The brackets mean to multiply. So it says to multiply + and -.

**= + 2 – 7**

When we multiply + and – it is always – . Then apply the rule. Two integers with different signs. Subtract the small integer from the large integer.

**= – 5**

The answer is kept with the larger integer’s sign.

__Explanation:__

__Step 1:__

When the positive sign, and the negative sign of the integer 7 get multiplied with each other it gives a negative sign.

**2 + (- 7)**

**= 2 – 7**

__Step 2:__

Then apply the rule. Two integers with different signs, one positive integer and one negative integer. Subtract the small integer from the large integer and keep the answer with the larger integer’s sign.

**= 2 – 7**

**= – 5**

This is how when you add integers with different signs, the answer comes with the larger integer’s sign.

Let’s take another example.

**Add -2 and +7.**

This how we show it;

**– 2 + 7**

There’s no sign in front of 2 means it is a positive integer.

**– 2 + 7**

Two integers with different signs. Subtract the small integer from the large integer.

**= 5**

The answer is kept with the larger integer’s sign.

__Explanation:__

There are two integers with signs that don’t match, one positive integer and one negative integer. Subtract the small integer from the large integer and keep the answer with the larger integer’s sign.

**– 2 + 7**

**= 5**

****Remember;
The rules of adding positive and negative integers can also be applied for adding positive and negative non-integers, such as fractions, decimals etc.*

Subtracting integers include subtracting both positive and negative integers. It can be subtracting only positive integers, or both positive and negative integers, or only negative integers.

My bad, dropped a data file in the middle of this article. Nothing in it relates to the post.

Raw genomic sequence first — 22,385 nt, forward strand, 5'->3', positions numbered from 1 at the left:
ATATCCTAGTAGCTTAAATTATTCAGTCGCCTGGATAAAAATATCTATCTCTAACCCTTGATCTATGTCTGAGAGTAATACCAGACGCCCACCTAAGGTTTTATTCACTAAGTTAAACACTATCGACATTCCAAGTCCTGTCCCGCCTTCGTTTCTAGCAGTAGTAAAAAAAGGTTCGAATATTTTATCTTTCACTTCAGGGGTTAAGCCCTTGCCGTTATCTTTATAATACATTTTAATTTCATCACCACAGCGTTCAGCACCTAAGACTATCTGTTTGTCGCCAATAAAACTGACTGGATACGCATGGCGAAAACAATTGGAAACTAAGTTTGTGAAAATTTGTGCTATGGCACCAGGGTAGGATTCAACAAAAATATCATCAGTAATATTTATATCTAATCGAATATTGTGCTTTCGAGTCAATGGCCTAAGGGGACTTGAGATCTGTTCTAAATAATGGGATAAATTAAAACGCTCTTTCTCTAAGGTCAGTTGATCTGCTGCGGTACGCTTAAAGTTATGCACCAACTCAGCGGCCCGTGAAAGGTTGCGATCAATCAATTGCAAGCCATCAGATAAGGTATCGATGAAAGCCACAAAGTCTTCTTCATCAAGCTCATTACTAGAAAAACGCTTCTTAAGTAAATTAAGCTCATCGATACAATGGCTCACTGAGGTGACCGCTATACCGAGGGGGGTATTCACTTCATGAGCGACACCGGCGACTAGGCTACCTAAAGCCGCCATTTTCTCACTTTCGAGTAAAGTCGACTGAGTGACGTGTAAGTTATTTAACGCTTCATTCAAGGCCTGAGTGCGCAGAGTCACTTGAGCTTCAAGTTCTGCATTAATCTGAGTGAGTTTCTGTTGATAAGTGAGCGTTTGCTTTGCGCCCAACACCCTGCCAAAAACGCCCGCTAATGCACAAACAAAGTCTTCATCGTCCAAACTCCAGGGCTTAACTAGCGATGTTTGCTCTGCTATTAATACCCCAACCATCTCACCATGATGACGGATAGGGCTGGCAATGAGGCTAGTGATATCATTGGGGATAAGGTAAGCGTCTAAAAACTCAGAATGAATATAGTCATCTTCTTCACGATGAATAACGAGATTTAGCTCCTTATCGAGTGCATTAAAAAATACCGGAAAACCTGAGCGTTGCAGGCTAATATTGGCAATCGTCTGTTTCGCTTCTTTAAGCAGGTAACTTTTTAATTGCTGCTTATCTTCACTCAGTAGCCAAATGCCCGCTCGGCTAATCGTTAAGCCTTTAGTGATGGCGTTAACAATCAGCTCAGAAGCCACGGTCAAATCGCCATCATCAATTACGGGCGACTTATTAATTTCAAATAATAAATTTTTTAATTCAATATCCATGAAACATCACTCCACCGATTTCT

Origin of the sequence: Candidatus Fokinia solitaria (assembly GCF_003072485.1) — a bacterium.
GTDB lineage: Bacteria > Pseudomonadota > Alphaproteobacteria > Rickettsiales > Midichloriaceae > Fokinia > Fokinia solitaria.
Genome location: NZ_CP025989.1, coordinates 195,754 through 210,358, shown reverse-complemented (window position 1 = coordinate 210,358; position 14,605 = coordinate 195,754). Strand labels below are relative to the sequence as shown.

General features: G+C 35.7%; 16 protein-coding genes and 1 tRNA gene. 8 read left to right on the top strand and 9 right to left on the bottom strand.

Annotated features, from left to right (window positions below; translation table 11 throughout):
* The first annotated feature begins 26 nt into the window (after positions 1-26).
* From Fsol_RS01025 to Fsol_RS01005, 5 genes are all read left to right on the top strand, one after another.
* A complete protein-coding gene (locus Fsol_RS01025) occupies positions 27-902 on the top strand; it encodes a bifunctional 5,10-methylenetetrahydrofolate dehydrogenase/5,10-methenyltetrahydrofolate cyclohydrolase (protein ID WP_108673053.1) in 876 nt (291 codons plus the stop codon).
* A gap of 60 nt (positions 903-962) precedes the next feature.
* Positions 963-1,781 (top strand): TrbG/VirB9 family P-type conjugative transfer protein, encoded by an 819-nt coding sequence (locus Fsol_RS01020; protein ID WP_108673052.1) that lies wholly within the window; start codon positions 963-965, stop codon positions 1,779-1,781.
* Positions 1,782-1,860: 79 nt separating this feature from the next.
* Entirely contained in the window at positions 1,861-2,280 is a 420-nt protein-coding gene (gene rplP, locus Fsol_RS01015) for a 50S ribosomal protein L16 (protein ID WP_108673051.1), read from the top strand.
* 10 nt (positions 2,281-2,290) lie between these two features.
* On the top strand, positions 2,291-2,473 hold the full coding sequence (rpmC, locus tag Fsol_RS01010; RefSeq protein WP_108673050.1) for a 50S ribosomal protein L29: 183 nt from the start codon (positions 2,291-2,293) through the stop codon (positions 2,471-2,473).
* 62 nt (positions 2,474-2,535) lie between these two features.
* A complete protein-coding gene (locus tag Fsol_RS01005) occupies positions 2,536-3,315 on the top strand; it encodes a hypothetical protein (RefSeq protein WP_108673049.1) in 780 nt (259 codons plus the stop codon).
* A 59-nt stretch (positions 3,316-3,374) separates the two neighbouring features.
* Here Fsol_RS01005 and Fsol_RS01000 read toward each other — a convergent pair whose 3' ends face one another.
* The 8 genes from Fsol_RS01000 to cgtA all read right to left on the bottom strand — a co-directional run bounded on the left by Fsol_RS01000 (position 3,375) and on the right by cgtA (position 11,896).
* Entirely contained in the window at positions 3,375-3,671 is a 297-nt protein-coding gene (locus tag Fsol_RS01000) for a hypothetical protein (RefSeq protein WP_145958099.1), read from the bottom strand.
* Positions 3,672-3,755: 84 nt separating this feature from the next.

You know subtracting the following very well.

*6 – 2 = 4*

*98 – 56 = 42*

*456 – 123 = 333*

*645869 – 98521 = 547 348*

Easy-peasy…! Right?

Likewise, we will have to subtract both positive and negative integers or only positive integers or only negative integers. However, still you must follow some rules when subtracting positive and negative integers.

__Rule No. 1:__

This is similar to adding integers with different signs.

Now, let’s look into how we get these answers.

Look at the following example:

**6 – 8 = ?**

In primary grades, this is something impossible to do, because primary graders have no idea about negative numbers.

If we show 6 – 8 =? In another way;

**6 – (+8) = ?**

It looks like subtracting two positive numbers.

Let’s see what’s happening here;

**6 – (+8)**

The brackets mean to multiply. So it says to multiply – and +.

**= 6 – 8**

When we multiply – and + it is always – . Two integers with different signs. Subtract the small integer from the large integer.

**= – 2**

The answer is kept with the larger integer’s sign.

Let’s take another example.

**Subtract -6 from -8.**

**-6 – (-8)**

The brackets mean to multiply. So it says to multiply – and -.

**= -6 + 8**

When we multiply – and – it is always +. Now you have two integers with different signs. Subtract the small integer from the large integer.

**= 2**

The answer is kept with the larger integer’s sign.

__Rule No. 2:__

This is similar to adding integers with the same sign.

So, how did we get these answers?

Look at the following example:

**6 – (-8) = ?**

Let’s see how to get the answer here;

**6 – (-8)**

The brackets mean to multiply. So it says to multiply – and -.

**= 6 + 8**

When we multiply – and – it is always +. Now you have two integers with the same sign. This is a simple positive integer addition.

**= 14**

The answer is also positive.

Let’s take another example.

**Subtract -6 from 8.**

**-6 – 8 **

We know the rule is to add the integers with the same sign.

**-6 – 8 = – 14**

Keep the answer with the same sign.

****Remember;
The rules of subtracting positive and negative integers can also be applied for subtracting positive and negative non-integers, such as fractions, decimals etc.*